For each new share class, you should insert the nominal value in the square brackets provided.
Article 2 sets out the definitions that will apply throughout the new articles – the main purpose behind this is to reduce repetition within the body of the articles, making them shorter and easier to read. Unless expressly defined, the courts will interpret non-technical terms in accordance with their ordinary and natural meaning, or the meaning which can be inferred by the words that the parties chose to use in the articles.
Article 3 (Rights attaching to shares)
Our template articles have been drafted on the basis that the main intention behind the implementation of the alphabet share scheme is so that the company (via its directors) can pay the holders of the different classes of shares different rates of dividends above their pro rata entitlements. The reasoning for this is because this is the most common motive our clients have behind wanting to implement such schemes.
As regarding voting
If you choose the first optional provision, the different share classes rank equally as regarding voting.
The second optional provision contains an example of an alternative way the articles could be drafted as regarding voting. It provides that the A Ordinary and B Ordinary shares carry voting rights, however the C Ordinary shares do not carry any voting rights (only the right to attend and receive notice of general meetings). You can of course tweak this optional provision to fit your circumstances.
As regarding dividends
If you wish for the shareholders to receive equal dividends when the company’s directors determine that there are sufficient distributable profits available so as to justify declaring a dividend, you should use the wording contained within the first optional provision under this section. This will result in the share classes having equal rights as regarding dividends.
If you wish for the company’s board to be able to declare different (i.e. unequal) amounts of dividends in respect of each share class, you should choose the second optional provision. This will result in the share classes being treated as different for the purpose of distribution of company profits by way of dividend.
Please note that while the Companies Act 2006 does not specify who shall declare dividends and, in particular, there is no requirement for any dividends (whether final or interim) to be declared by shareholders, under the model articles for private companies limited by shares, model article 30(1) provides that “The company may by ordinary resolution declare dividends, and the directors may decide to pay interim dividends”. Standard practice in these circumstances means that, whereas directors can resolve to pay interim dividends, final dividends should be recommended by directors but declared by shareholders by ordinary resolution.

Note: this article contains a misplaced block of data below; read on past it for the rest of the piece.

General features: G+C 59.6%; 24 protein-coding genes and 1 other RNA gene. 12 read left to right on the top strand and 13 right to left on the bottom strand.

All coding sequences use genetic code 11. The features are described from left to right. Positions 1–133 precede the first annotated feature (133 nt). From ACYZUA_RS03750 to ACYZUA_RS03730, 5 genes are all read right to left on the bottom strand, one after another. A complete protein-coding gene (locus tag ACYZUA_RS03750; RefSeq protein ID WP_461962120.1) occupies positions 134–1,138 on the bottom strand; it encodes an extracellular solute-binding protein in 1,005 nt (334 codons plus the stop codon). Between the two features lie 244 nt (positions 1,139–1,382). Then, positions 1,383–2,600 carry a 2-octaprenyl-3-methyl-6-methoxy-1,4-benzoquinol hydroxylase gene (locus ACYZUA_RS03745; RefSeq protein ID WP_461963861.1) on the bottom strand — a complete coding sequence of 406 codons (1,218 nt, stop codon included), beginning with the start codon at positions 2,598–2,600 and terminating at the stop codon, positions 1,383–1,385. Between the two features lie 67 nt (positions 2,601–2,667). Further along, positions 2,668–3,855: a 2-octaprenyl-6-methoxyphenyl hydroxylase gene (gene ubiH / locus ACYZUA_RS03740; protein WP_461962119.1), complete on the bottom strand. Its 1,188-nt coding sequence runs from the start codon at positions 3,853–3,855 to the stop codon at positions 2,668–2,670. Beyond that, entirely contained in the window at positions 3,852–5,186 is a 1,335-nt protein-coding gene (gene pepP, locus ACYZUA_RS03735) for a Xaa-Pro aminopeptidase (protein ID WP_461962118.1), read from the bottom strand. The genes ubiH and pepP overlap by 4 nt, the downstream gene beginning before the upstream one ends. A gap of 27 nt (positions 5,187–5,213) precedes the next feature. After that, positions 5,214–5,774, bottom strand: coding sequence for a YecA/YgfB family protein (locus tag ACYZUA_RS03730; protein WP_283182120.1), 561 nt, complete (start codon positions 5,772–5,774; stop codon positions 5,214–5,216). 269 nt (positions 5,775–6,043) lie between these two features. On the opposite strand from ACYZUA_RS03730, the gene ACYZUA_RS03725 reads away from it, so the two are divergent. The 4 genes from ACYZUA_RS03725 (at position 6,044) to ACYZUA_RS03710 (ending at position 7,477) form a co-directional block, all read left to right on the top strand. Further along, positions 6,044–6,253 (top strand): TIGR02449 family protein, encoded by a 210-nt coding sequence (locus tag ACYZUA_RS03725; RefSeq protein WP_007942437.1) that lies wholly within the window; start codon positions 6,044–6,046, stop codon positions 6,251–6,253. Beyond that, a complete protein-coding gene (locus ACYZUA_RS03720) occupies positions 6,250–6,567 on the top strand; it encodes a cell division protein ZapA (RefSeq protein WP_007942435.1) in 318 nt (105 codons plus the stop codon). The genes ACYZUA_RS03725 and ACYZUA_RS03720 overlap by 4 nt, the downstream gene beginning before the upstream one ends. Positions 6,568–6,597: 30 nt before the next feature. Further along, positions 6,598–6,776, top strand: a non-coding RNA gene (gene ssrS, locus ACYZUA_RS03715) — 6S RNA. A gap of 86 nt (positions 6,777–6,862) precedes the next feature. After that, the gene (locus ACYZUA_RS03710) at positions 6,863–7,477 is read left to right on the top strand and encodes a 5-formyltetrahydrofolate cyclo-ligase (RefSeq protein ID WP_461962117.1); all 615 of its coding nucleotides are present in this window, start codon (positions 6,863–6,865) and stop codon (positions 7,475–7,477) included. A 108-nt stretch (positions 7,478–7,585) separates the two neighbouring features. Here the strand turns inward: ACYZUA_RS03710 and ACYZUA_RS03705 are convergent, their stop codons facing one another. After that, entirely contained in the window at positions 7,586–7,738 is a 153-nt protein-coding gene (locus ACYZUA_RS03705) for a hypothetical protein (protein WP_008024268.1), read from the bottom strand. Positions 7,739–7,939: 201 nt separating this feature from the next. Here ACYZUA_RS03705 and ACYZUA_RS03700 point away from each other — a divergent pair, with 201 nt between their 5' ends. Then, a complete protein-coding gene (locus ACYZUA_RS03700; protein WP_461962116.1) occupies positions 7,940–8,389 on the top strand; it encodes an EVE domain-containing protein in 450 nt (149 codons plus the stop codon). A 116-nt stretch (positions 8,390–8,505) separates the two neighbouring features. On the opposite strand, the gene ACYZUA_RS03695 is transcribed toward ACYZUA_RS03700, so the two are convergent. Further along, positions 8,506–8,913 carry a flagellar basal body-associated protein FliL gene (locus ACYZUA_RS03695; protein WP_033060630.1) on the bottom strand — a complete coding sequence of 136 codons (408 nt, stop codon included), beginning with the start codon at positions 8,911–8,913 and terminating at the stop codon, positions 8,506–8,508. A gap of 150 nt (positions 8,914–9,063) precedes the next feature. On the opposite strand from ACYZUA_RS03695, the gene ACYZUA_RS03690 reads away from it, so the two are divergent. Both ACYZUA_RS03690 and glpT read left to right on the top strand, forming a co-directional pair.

As regards to capital (including on a winding up)
The first optional provision under this section of the articles confirms that the A Ordinary, B Ordinary and C Ordinary shares shall be treated the same for the purpose of distribution of capital (including on a winding up of the company), with distributions under such circumstances being made on a pro rata basis. You should opt for this provision if you would like the share classes to rank equally in terms of distributions of capital (and for the shareholders of the different classes of shares to each receive their pro rata entitlement).
Alternatively, you could choose the second optional provision which provides that the A Ordinary Shares have a preferential right to capital (including on a winding up of the company), with the B Ordinary Shares ranking second (above the C Ordinary Shares) and the C Ordinary Shares ranking last in terms of capital distributions. This provision can be easily tweaked to fit the particular scenario depending on what level of priority you wish to give to the different share classes.
You may also consider adding the following or other types of rights:
- Restricting the transfer of other classes of shares or further shares in a particular class from being allotted by the company (so as to protect the shareholders in each class from dilution);
- Specifying that holders of certain classes of shares do not have the ability to appoint/remove directors.
- Note that under the model articles of association for private companies limited by shares, model article 17(1) provides that a director can be appointed by way of ordinary resolution (i.e. a resolution passed by a simple majority of the shareholders of a company – meaning more than 50% of votes cast are in favour of it) or by a decision of the directors. A company may wish to control which shareholders can appoint and remove directors and so could insert provisions into the new articles to make this clear. Note further that the directors of a private limited company can also be removed as a director by an ordinary resolution in accordance with section 168 of the Companies Act 2006.